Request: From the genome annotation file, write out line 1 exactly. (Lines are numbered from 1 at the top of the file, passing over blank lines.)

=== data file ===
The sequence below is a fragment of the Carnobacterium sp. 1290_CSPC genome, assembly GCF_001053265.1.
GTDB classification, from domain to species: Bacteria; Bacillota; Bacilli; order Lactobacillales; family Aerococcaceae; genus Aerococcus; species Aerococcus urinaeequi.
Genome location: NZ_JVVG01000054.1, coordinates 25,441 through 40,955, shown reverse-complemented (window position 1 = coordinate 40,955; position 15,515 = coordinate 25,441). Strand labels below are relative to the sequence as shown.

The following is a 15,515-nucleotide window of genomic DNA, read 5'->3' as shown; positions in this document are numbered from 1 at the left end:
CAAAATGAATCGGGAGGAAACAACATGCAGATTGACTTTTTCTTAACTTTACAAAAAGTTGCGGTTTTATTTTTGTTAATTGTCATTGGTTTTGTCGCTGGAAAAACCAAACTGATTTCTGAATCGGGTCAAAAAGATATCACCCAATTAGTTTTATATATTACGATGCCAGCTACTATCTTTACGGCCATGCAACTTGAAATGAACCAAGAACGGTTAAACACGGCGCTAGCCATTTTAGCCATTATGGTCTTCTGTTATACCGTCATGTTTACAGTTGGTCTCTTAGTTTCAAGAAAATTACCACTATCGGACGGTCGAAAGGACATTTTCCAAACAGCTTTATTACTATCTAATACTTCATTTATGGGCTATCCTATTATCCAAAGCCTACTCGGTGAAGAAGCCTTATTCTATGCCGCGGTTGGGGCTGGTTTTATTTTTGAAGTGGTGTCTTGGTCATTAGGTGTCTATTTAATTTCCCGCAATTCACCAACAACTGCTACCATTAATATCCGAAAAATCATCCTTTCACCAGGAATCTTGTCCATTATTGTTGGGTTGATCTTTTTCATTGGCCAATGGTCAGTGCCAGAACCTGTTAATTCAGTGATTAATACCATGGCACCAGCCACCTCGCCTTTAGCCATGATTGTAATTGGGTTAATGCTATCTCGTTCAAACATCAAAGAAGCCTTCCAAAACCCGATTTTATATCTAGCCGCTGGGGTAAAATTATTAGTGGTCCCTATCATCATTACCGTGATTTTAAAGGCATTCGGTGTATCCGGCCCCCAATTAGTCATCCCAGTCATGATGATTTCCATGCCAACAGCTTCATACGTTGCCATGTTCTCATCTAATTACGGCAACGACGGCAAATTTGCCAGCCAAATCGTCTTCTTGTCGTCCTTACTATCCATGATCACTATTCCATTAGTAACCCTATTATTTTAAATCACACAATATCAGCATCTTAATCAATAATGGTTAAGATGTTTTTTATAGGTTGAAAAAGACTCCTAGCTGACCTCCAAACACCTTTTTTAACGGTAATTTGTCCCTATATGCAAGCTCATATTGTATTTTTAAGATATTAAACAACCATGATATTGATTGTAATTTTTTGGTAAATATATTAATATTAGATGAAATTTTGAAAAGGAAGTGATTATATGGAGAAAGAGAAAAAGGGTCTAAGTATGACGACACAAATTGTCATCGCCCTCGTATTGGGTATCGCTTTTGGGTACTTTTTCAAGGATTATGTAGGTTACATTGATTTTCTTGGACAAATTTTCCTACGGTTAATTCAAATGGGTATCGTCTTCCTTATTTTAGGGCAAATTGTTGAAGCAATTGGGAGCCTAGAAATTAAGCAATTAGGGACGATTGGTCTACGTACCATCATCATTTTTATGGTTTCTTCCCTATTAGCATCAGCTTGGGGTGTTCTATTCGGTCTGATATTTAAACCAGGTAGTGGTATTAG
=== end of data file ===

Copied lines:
The sequence below is a fragment of the Carnobacterium sp. 1290_CSPC genome, assembly GCF_001053265.1.